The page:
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Inventing Awareness

50Collective, ARC (A Room to Create), Pasadena and The Sweat Spot, Silver Lake, May 11-13, 2011 –

The improvisational dance ensemble known as 50Collective appeared in southern California earlier this month at several intimate venues, including Pasadena’s ARC studio and The Sweat Spot in Silver Lake. 50Collective was born in a 2010 workshop led by Venezuelan dancer/choreographer David Zambrano; eleven of the 50 original participants in that workshop are on this North American tour, demonstrating masterful spontaneous movement and supreme alertness as they conduct workshops and present hour-long performances.

This reviewer participated in the Wednesday night workshop at ARC, and the numbers were just right: every member of the company was paired with one workshop attendee. Such individual attention is crucial when conveying new ideas, and the group members are all gifted teachers. We were taught several phrases of Zambrano’s “flying low” technique, which he had developed following an injury in his early 20s.

The workshop was thrilling and exhausting: after learning a particular phrase that involved reaching, “walking” backwards down to the floor, crouching, and several other maneuvers, we were asked to repeat the phrase closer to each other and then closer still, until it was impossible to avoid contact during our snow angels, rolls, and rotations. We were still obligated to perform the exercise in formation, but had to raise our awareness so that when we did make contact, we did it in a gentle way while maintaining the sequence, pace, and expansiveness of the movements. Finally we were asked to increase the speed of the phrase, which raised the stakes even more. It’s one thing to tell someone to be aware; it’s another thing entirely to have one’s attention lifted instantly by circumstance, which is a core concept of 50Collective: to be continually generating new challenges of awareness that go beyond thinking. The group members also discussed energy, not from the perspective of new age abstraction or metaphor but as a physical reality, like the walls and our limbs. When involved in a partnership exercise where one partner witnessed the other’s movement, the moving partners were told to transfer our energy to our partners as our roles switched. We were also asked to influence the size of the space with energy, as yoga teachers might ask their students to “breathe” into areas of the body when they feel tension in a pose. As difficult as this might be to explain, it was credible during the workshop. And it was palpable during the performances the next two nights.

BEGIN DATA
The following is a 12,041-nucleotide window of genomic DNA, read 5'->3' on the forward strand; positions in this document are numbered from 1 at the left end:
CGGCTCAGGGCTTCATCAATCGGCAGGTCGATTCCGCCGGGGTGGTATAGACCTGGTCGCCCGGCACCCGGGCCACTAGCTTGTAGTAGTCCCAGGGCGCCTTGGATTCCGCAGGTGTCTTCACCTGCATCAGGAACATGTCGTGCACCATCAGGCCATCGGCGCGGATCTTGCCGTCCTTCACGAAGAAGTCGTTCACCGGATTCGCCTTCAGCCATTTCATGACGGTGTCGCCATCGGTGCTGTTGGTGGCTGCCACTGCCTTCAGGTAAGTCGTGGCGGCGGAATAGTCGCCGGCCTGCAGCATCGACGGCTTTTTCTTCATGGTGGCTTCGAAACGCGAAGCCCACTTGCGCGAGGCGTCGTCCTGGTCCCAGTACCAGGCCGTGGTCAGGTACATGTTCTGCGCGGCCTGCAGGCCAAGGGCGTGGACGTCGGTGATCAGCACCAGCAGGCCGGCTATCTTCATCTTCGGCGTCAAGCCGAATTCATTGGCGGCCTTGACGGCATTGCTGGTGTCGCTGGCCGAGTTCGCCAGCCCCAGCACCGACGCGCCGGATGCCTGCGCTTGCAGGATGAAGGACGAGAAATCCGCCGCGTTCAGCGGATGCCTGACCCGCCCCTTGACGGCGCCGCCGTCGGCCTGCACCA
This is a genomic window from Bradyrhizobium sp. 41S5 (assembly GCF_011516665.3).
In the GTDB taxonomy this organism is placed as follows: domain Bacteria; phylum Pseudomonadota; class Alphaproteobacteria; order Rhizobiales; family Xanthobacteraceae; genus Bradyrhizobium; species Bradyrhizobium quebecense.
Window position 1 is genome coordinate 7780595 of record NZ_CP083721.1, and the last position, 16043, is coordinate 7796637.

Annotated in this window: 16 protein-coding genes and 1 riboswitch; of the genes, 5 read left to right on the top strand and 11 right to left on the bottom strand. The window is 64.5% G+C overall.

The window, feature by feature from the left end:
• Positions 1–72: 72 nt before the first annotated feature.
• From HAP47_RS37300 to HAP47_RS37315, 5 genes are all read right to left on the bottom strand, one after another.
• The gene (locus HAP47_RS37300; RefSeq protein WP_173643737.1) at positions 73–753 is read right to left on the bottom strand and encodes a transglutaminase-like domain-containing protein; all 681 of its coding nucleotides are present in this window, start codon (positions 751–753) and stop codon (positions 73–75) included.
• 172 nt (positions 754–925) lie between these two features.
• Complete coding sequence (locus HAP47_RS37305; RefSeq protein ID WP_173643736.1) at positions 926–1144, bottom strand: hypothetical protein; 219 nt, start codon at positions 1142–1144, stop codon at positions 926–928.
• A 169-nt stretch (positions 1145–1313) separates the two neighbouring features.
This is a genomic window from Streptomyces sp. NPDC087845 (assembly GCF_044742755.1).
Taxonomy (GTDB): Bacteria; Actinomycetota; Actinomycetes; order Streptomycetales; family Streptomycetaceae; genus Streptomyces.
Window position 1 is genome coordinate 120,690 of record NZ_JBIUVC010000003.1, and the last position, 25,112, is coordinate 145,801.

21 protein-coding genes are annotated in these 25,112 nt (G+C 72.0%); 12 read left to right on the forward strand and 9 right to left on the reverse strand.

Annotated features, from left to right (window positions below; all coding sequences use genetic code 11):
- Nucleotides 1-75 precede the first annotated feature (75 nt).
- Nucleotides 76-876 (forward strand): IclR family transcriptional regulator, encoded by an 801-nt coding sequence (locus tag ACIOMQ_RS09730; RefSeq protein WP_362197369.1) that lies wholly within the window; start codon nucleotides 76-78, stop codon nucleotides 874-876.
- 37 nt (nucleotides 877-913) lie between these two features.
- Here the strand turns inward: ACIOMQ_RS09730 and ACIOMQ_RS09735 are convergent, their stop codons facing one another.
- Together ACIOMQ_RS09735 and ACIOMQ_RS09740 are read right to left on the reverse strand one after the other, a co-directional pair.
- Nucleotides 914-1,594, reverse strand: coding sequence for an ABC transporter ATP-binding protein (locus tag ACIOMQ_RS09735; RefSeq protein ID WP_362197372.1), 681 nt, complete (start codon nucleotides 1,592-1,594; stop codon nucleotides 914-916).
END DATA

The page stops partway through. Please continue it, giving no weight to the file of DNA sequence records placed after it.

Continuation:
A 50Collective evening includes all-out running, frequent contact, invented shapes, sudden stillness, and (usually) graceful collisions, all delivered in an atmosphere mixing humor, experimentation, and risk. Thursday evening’s performance at John Pennington’s ARC studio began in silence, each half of the company lined up with their backs to the two facing brick walls at the far ends of the space. After two minutes, a dancer moved, and their process of distributed leadership could be witnessed. One person initiated a movement, which then rippled to the others, who either copied it precisely or varied it as they all chose to move or not move through the space. At certain points, they behaved as a rope being whipped around, individuals following the vector of the snapping impulse. The result of their fine-tuned attention and athletic investment was a human particle system, each individual part of a larger design that influenced itself as it unfolded. The only sounds for the first few minutes came from the dancers’ feet, bodies, and voices. Then the quiet persistence of BT’s “See You on the Other Side” came through the sound system, an ideal accompaniment to the group’s ongoing regeneration.